Lecture image placeholder

Premium content

Access to this content requires a subscription. You must be a premium user to view this content.

Monthly subscription - $9.99Pay per view - $4.99Access through your institutionLogin with Underline account
Need help?
Contact us
Lecture placeholder background
VIDEO DOI: https://doi.org/10.48448/fhj8-e736

technical paper

MMM 2022

November 07, 2022

Minneapolis, United States

Effectiveness of a Pulsed Laser in Heat Assisted Magnetic Recording

Recently, much effort has been directed towards increasing the areal density of Heat-Assisted Magnetic Recording (HAMR) 1-2. Here, we use our HAMR recording simulation 3 that employs renormalized media parameters to examine the potential use of a pulsed laser instead of a continuous laser. By carefully tuning parameters such as peak temperature, decay rate and inter-granular exchange, the pulsed laser is shown to have better recording performance. It also produces less average heat in the media and thus improves near field transducer lifetime. We employ the thermal profile of the discontinuous laser described in our previous work 4. Optimization yields a peak temperature of around 950K and a time constant for heat dissipation of about 0.5 nS. This is fortunate because 0.5 nS also appears to be the experimental value of time constant for at least some media stacks. Inter-granular exchange of 10% is found to be optimal for both the continuous and pulsed laser configurations. Our results show that the optimized pulsed laser reduces Adjacent Track Erasure (ATE) relative to the continuous laser. For example, Fig. 1 shows that the pulsed laser system shows a lower decay rate with write number than the continuous laser. This could be understood from Fig. 2, where the averaged thermal activation is calculated. Here, the pulsed laser has a narrower distribution along the cross-track direction, which means the signals written on track 1 are less affected by the signals written on the adjacent track. We believe that the effectiveness of our pulsed laser approach relies on properly synchronizing the pulse with the magnetic field change: 0.1 nS delay works best. This allows the gradient at the edge of the writing bubble to almost double when transitions are initiated.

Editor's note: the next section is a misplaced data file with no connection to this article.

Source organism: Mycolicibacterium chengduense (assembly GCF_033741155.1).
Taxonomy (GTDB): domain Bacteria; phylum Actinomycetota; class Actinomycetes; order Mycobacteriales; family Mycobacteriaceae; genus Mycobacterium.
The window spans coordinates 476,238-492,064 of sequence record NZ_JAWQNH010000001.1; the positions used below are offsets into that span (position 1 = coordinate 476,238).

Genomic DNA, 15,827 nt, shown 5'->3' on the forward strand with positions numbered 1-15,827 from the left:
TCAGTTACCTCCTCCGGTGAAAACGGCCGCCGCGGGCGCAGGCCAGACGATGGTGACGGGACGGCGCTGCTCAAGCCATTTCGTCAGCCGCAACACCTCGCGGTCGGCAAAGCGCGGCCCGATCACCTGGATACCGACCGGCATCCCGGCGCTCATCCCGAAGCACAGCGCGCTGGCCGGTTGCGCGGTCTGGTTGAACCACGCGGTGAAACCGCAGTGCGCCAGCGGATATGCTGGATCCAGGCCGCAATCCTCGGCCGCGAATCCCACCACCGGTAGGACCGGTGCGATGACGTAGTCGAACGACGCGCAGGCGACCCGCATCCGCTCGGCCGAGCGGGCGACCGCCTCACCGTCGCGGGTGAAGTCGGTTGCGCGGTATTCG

1 McDaniel, Terry W. Journal of Physics: Condensed Matter 17.7 (2005): R315.
2 Weller, Dieter, et al. IEEE transactions on magnetics 50.1 (2013): 1-8.
3 Victora, R. H., and Pin-Wei Huang, IEEE Transactions on Magnetics 49.2 (2013): 751-757.
4 Natekar, Niranjan A., and R. H. Victora, IEEE Transactions on Magnetics 57.3 (2020): 1-11.

Fig1. SNR variation of pulsed laser and continuous laser for different IGC for ECC media. Write Number is the number of times the adjacent track is overwritten. ECC media is made up of 3nm superparamagnetic writing layer and 6nm FePt storage layer. Bit length is 20 nm and velocity is 20 m/sec. Fig2. Averaged thermal activation of pulsed laser and continuous laser along cross-track direction.


Transcript English (automatic)

Next from MMM 2022

Magneto ionic and electrostatic generation of non
technical paper

Magneto ionic and electrostatic generation of non

MMM 2022

Simon Granville and 4 other authors

07 November 2022

Stay up to date with the latest Underline news!

Select topic of interest (you can select more than one)


  • All Lectures
  • For Librarians
  • Resource Center
  • Free Trial
Underline Science, Inc.
1216 Broadway, 2nd Floor, New York, NY 10001, USA

© 2023 Underline - All rights reserved